Why take a Rome crypts and catacombs tour?
There are so many things to do and places to visit in Rome that you can hardly see everything on your first trip. However, often travellers don’t go beyond the most obvious and famous Rome landmarks such as Piazza Navona and the Spanish Steps. Apart from the city’s hidden gems, there is a whole world to discover beneath the surface.
With an underground Rome tour, you will discover learn some of the historical facts often unknown to most travellers. Explore the early days of Christianity, when Christians were persecuted before Constantine’s edict in 313, see where they buried their dead and celebrated their functions.
In this Rome underground tour, you will travel on a private car to easily reach all the destinations. The expert guide will give you plenty of history and anecdotes on these important Rome landmarks to further enrich your experience.
Don’t miss to devote at least one day to tour underground Rome, it hides fantastic sites that show how life was in ancient times. There are countless places to visit beneath modern day street level in Rome, and visiting some will be an unforgettable experience.
» Now it’s also possible to do the underground tour of Rome at night with the exclusive after-hours access. Click here for the latest price and information on this fascinating night tour!
Other underground Rome tours
The Domitian Stadium
Located right beneath the world-famous Piazza Navona, the Domitian Stadium is a relatively recent discovery. Opened a couple of years ago, this is a very exciting discovery history buffs would love. A stadium ordered by emperor Domitian for Greek-style games as an alternative to the gory shows of the Colosseum, I visited shortly after they opened their doors. The landmark is now included in several Rome guided tours and I suggest taking one to learn about the sports and leisure time in ancient Rome as well as seeing the sculptures and beautiful architecture of its entrances and dug areas.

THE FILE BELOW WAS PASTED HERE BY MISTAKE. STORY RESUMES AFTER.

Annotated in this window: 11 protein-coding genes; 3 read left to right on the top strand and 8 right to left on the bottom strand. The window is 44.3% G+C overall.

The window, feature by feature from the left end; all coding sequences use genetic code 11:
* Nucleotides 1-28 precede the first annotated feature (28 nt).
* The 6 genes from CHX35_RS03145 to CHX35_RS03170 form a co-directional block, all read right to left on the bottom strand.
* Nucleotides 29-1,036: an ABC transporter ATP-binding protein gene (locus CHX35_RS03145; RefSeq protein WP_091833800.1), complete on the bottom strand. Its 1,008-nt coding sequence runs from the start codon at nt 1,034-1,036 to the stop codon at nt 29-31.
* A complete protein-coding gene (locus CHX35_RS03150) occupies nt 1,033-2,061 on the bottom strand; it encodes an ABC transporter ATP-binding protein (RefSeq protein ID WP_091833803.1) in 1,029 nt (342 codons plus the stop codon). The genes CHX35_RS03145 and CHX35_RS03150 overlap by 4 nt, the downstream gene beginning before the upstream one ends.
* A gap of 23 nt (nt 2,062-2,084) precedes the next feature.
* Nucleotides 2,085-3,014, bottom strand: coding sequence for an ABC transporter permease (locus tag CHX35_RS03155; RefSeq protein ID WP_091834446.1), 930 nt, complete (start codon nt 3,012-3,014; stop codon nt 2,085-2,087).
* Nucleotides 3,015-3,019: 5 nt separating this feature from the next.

» Booking this tour you will visit also other underground sites, while this one will just buy you the ticket for the Domitian Stadium.
Rome’s Colosseum Underground Tour
Most Rome travellers won’t miss the Colosseum for any reason, but how many get to its dungeons? For this, you will need to book a Colosseum underground tour to visit the sections where men and animals waited for their destiny and potentially last show. This is a great excursion you can have underground Rome to view the old architectural features of the city’s symbol landmark as well as how the organisers arranged the seating area. Booking a tour, you will be able to see the Colosseum underground and third ring.
» Click here to book this skip-the-line Colosseum underground tour that includes also the Roman Forum and the Palatine Hill. For more ambience and silence, you can also book the same VIP visit as a night tour when it’s beautifully lit up and not crowded anymore.
Roman Houses of the Celio Hill
The one on the Caelian Hill is one of my very favourite underground tours of Rome. I took it years ago, visited the ancient houses (domus and insula) and tasted a Roman aperitif with recipes taken from old historical books. In this Rome underground tour, you will see ancient mosaics and frescoes, you will learn about the old Roman architectural style for both wealthy and working-class dwellings, as well as how old shops were organised.
» You can book this fantastic underground Rome tour here and you will also make the ancient aperitif experience.
St Callixtus Catacombs
The city is home to several early Christian burial sites, and San Callisto catacombs in Rome are some of the largest and most popular. Built around the 2nd century, they are located in the Appian Way. Here, dozens of Christian martyrs, popes and citizens are buried. These are definitely some of the best catacombs to visit in Rome.
» You can book this nice tour to bike along the Appian Way, the Aqueducts and visit St Callixtus Catacombs.
San Clemente Basilica
As the Walks of Italy tour that I took switched San Clemente with San Nicola in Carcere church, I suggest you still visit this wonderful basilica to see the different layers of Roman history.
» You can do this by yourself or book one of the many Rome tours that include it like this one.
While it’s well-known that from St. Peter’s Basilica you can access the crypt for free through a small door, many might ignore that yet down another layer of history there is an important necropolis. The location of a circus, this is believed to have been the place where St. Peter was martyred after the 1st-century fire Christians were wrongly accused of causing. Here is also the tomb of Saint Peter, and you can do the Vatican underground tour with a prior booking.
» Check out our Vatican guide for more info on how to visit also the necropolis.
I loved this tour with Walks of Italy, I recommend you follow them on Twitter at @walksofitaly and on Facebook at facebook.com/walkingtours!